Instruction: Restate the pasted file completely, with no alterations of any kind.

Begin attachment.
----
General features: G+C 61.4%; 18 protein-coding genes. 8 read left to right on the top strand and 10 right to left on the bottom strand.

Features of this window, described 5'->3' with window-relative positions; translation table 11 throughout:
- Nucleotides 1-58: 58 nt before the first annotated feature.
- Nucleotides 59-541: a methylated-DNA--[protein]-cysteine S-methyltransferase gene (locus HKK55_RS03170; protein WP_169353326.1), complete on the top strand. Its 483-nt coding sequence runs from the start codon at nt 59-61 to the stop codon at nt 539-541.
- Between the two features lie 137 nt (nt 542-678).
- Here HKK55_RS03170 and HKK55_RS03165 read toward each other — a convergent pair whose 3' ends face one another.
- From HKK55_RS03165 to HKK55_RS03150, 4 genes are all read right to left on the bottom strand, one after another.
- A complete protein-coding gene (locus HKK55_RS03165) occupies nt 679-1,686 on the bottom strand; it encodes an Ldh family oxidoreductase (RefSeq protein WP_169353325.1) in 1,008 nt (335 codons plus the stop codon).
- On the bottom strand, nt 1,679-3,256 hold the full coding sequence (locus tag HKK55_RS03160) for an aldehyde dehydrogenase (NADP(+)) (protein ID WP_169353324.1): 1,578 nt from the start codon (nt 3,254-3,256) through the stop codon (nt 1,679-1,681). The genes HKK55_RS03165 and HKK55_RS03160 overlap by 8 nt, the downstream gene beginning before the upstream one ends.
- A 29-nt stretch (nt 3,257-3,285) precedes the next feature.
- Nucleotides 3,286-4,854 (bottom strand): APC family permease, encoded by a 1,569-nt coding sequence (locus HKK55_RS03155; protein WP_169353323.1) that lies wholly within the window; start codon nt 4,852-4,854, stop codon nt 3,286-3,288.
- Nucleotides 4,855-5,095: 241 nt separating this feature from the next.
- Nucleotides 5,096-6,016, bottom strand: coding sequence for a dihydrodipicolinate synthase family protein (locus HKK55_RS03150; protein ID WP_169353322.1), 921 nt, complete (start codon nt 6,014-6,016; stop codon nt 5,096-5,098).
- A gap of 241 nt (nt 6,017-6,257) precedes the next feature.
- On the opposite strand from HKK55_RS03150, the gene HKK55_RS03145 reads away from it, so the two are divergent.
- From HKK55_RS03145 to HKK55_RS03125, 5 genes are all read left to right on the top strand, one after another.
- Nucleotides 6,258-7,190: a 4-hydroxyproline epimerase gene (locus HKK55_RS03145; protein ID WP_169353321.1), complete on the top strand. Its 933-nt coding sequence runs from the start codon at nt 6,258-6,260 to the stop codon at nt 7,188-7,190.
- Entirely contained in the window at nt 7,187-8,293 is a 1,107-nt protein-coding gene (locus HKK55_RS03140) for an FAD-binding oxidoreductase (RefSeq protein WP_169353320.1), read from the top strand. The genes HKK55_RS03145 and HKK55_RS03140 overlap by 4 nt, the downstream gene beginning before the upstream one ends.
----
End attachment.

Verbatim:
General features: G+C 61.4%; 18 protein-coding genes. 8 read left to right on the top strand and 10 right to left on the bottom strand.

Features of this window, described 5'->3' with window-relative positions; translation table 11 throughout:
- Nucleotides 1-58: 58 nt before the first annotated feature.
- Nucleotides 59-541: a methylated-DNA--[protein]-cysteine S-methyltransferase gene (locus HKK55_RS03170; protein WP_169353326.1), complete on the top strand. Its 483-nt coding sequence runs from the start codon at nt 59-61 to the stop codon at nt 539-541.
- Between the two features lie 137 nt (nt 542-678).
- Here HKK55_RS03170 and HKK55_RS03165 read toward each other — a convergent pair whose 3' ends face one another.
- From HKK55_RS03165 to HKK55_RS03150, 4 genes are all read right to left on the bottom strand, one after another.
- A complete protein-coding gene (locus HKK55_RS03165) occupies nt 679-1,686 on the bottom strand; it encodes an Ldh family oxidoreductase (RefSeq protein WP_169353325.1) in 1,008 nt (335 codons plus the stop codon).
- On the bottom strand, nt 1,679-3,256 hold the full coding sequence (locus tag HKK55_RS03160) for an aldehyde dehydrogenase (NADP(+)) (protein ID WP_169353324.1): 1,578 nt from the start codon (nt 3,254-3,256) through the stop codon (nt 1,679-1,681). The genes HKK55_RS03165 and HKK55_RS03160 overlap by 8 nt, the downstream gene beginning before the upstream one ends.
- A 29-nt stretch (nt 3,257-3,285) precedes the next feature.
- Nucleotides 3,286-4,854 (bottom strand): APC family permease, encoded by a 1,569-nt coding sequence (locus HKK55_RS03155; protein WP_169353323.1) that lies wholly within the window; start codon nt 4,852-4,854, stop codon nt 3,286-3,288.
- Nucleotides 4,855-5,095: 241 nt separating this feature from the next.
- Nucleotides 5,096-6,016, bottom strand: coding sequence for a dihydrodipicolinate synthase family protein (locus HKK55_RS03150; protein ID WP_169353322.1), 921 nt, complete (start codon nt 6,014-6,016; stop codon nt 5,096-5,098).
- A gap of 241 nt (nt 6,017-6,257) precedes the next feature.
- On the opposite strand from HKK55_RS03150, the gene HKK55_RS03145 reads away from it, so the two are divergent.
- From HKK55_RS03145 to HKK55_RS03125, 5 genes are all read left to right on the top strand, one after another.
- Nucleotides 6,258-7,190: a 4-hydroxyproline epimerase gene (locus HKK55_RS03145; protein ID WP_169353321.1), complete on the top strand. Its 933-nt coding sequence runs from the start codon at nt 6,258-6,260 to the stop codon at nt 7,188-7,190.
- Entirely contained in the window at nt 7,187-8,293 is a 1,107-nt protein-coding gene (locus HKK55_RS03140) for an FAD-binding oxidoreductase (RefSeq protein WP_169353320.1), read from the top strand. The genes HKK55_RS03145 and HKK55_RS03140 overlap by 4 nt, the downstream gene beginning before the upstream one ends.